Interdependency of Odyssey and Iliad

It is impossible to consider either of these two poems in isolation, as the two together have a unique position in the pantheon of world literature. The ancients generally considered that they were both by the same man, although there was often disagreement on points of interpretation. Longinus, a Greek rhetorician and literary theorist of probably the first century AD, provided an important early analysis of the two poems in comparison. He claims (IX, 11-15) that the Odyssey lacks the sheer sublimity of the Iliad, and that this was evidence that it was composed later, while Homer was an old man, and had lost the fire of youth. He continues to say that if the Iliad is a tragedy, then the Odyssey is a comedy. By this, he meant that the latter's emphasis on character and its happy ending mark it out as such. Literary criticism is not a branch of ancient thought that impresses the modern scholar, as most of it was so crude and banal, but this example does show that the ancients thought of both works as a pair which naturally went together, i.e. as distinct from the other epics of the mythological cycles, and that they saw a clear generic difference between them. We must be careful when talking about the idea of genre, because we have no idea how Homer himself would have viewed the two poems, whether a fixed idea of genre existed then, or whether it is valid to create genres when we only have two complete works from the time.

If we take a very loose view of genre, in that we only expect a different manner and matter in each, as their topics are different, more useful results can be reached. Some areas of comparison, such as the role of the gods in each, have already been touched upon. I will concentrate on the use of similes in each to elucidate a number of more general points about epic and Homer's skill in adaptation of his traditional material. The basic need in the Iliad for a large number of similes to maintain interest has been discussed, as has the more limited reliance on them in the Odyssey, and the possible parodic use of them. Further issues are germane. In both works, the imagery is never inserted at random or irrelevantly, but often with great subtlety. One particular simile in the Odyssey may illuminate the care with which Homer works his material. At VIII.522-530 Odysseus, distraught at hearing Demodocus' tales of Troy, is compared to a woman being dragged away from her dead husband's body by victorious enemies. Comparison with a woman is unusual and striking in a descriptive representation of a hero. Tears were seen as a feminine trait and thus the image is a poignant and unusual one. Also, there is the irony of the fact that Odysseus himself, as one of the sackers of Troy, would have been in the reverse of the woman's situation. By this technique, Homer subtly shifts the focus of the scene's pathos from Odysseus to the unknown victim of war without taking the audience's attention too far from the subject of the comparison. The sense of powerlessness is also appropriate to Odysseus' own plight, but his supplication is more propitious than hers: here again the simile offers points of similarity which are also points of departure and contrast. This more 'demeaning' type of imagery, less magnificent than most of those of the Iliad, is an effect consistently achieved throughout the work, with its greater emphasis on realism and avoidance of the same level of grandeur as its counterpart.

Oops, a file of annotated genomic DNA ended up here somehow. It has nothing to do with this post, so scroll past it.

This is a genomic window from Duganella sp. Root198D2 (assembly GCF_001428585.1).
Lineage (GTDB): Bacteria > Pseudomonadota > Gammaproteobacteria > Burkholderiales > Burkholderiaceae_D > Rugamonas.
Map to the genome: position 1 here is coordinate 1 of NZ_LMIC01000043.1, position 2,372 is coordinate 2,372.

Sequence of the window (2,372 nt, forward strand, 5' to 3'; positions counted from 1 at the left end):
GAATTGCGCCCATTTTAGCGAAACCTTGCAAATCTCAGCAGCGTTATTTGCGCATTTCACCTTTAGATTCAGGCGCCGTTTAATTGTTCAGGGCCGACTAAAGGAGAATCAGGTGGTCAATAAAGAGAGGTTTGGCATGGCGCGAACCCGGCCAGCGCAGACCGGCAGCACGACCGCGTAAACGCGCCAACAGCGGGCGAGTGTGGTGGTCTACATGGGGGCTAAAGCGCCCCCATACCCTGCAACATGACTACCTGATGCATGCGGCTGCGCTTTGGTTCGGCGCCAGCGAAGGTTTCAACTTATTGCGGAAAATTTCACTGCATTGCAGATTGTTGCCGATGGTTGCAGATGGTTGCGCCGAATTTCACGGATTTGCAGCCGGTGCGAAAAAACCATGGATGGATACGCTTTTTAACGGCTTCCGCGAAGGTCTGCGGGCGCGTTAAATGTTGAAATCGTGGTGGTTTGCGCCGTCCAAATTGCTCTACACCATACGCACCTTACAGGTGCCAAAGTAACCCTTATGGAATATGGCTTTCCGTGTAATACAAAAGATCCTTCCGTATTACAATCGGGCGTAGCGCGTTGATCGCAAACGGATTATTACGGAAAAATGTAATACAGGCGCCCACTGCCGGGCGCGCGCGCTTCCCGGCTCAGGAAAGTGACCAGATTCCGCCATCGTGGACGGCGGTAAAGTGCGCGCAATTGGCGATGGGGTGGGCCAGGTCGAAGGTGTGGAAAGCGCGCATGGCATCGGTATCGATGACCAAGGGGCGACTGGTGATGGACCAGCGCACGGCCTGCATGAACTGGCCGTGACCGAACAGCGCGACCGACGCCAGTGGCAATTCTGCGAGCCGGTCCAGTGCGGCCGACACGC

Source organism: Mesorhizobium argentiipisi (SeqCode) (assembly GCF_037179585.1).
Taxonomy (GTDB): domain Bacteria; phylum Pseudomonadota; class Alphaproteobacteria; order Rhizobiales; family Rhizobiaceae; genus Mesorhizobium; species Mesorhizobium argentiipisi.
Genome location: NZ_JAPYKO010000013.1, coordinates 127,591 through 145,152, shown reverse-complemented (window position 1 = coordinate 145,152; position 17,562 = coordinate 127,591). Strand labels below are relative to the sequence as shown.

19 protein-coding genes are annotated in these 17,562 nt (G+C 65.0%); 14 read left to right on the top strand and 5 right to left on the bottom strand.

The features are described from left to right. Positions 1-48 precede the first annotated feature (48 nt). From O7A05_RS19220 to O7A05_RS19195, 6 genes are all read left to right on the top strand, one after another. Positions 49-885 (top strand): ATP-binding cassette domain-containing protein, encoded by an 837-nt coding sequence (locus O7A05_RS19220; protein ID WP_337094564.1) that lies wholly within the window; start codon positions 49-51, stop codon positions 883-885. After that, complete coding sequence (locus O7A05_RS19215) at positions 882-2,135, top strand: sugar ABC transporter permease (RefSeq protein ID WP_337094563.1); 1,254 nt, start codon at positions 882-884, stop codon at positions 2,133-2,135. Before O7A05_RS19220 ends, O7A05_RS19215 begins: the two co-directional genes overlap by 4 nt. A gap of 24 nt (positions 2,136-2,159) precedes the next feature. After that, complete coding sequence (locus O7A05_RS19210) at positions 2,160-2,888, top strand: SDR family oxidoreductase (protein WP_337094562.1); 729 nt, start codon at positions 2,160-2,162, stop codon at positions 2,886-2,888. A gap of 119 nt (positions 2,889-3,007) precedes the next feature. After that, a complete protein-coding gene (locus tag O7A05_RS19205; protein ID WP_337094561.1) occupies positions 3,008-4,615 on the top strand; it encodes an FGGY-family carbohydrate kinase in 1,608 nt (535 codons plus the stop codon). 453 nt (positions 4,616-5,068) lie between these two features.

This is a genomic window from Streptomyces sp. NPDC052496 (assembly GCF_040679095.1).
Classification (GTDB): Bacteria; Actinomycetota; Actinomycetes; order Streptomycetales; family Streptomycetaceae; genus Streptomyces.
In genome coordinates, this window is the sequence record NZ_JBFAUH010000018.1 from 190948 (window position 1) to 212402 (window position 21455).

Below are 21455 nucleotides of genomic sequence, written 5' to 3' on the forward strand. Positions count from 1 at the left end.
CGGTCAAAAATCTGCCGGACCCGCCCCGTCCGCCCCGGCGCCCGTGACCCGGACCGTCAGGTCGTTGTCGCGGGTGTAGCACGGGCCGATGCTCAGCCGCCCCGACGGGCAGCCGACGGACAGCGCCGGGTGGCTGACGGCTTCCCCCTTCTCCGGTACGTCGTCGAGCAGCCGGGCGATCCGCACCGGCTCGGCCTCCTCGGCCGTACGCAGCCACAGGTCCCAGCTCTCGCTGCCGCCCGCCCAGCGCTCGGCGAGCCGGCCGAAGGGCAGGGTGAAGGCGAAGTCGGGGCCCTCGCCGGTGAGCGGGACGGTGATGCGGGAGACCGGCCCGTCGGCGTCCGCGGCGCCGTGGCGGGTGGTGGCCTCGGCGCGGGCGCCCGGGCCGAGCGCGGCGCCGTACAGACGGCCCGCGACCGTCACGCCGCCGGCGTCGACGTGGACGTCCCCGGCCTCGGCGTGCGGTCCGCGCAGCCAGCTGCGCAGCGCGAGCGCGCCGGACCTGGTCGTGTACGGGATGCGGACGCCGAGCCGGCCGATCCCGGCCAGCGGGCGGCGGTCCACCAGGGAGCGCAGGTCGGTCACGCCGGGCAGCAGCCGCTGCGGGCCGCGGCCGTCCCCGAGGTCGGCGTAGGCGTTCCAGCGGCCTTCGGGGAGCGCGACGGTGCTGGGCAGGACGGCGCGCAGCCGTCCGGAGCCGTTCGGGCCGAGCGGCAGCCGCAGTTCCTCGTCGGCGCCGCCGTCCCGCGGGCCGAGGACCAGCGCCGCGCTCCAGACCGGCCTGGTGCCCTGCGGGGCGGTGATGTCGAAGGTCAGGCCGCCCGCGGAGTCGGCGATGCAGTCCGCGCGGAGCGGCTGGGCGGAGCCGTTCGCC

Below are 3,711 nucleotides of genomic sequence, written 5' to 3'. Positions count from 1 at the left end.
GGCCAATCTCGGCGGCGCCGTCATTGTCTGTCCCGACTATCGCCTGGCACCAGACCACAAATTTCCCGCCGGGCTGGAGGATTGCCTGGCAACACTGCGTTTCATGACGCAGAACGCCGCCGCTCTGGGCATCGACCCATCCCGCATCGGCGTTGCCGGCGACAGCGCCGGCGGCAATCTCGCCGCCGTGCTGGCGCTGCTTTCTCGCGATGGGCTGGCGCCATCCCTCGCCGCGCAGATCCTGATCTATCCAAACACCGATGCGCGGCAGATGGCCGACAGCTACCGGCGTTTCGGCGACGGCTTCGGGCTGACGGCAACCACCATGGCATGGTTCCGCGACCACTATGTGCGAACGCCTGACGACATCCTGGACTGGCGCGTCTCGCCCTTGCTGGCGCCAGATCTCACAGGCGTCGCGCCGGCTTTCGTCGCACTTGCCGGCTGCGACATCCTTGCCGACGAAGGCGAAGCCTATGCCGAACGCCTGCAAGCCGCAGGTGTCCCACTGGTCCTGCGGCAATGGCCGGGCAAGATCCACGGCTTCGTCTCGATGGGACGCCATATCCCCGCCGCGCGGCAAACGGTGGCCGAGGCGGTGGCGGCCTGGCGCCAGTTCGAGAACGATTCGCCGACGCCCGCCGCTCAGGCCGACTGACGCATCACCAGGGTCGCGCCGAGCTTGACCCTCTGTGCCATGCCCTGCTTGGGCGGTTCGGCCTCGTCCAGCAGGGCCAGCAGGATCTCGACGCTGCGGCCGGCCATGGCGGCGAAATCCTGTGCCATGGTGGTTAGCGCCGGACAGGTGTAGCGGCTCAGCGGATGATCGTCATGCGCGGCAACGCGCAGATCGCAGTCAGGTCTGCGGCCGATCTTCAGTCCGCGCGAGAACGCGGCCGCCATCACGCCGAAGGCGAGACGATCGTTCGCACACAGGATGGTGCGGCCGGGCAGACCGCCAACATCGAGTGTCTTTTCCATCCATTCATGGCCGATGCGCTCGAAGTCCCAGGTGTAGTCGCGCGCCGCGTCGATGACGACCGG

From what we know about other epics, from the fragments which survive (on which, see the Iliad study guide), other Archaic authors made no such extensive or sophisticated usage of imagery. This suggests that Homer was a master of his craft who far surpassed his contemporaries in his manipulation of standard material, and the novel and intelligent way in which he did so.

A final point about authorship can be made as a result of considering the Odyssey and the Iliad. Many have claimed that the two works are by different authors, citing the apparently irreconcilable differences between them. But it is notable that despite the large number of stories about the Trojan War throughout the Odyssey, there is not one which deals with the wrath of Achilles or other contemporaneous events, which are the topic of the Iliad. Such a clear avoidance of repetition of material strongly points to one author, especially with all the other evidence considered above. As Odysseus himself says (XII. 452- 453):

"It is hateful to me / to tell a story over again, when it has been well told."

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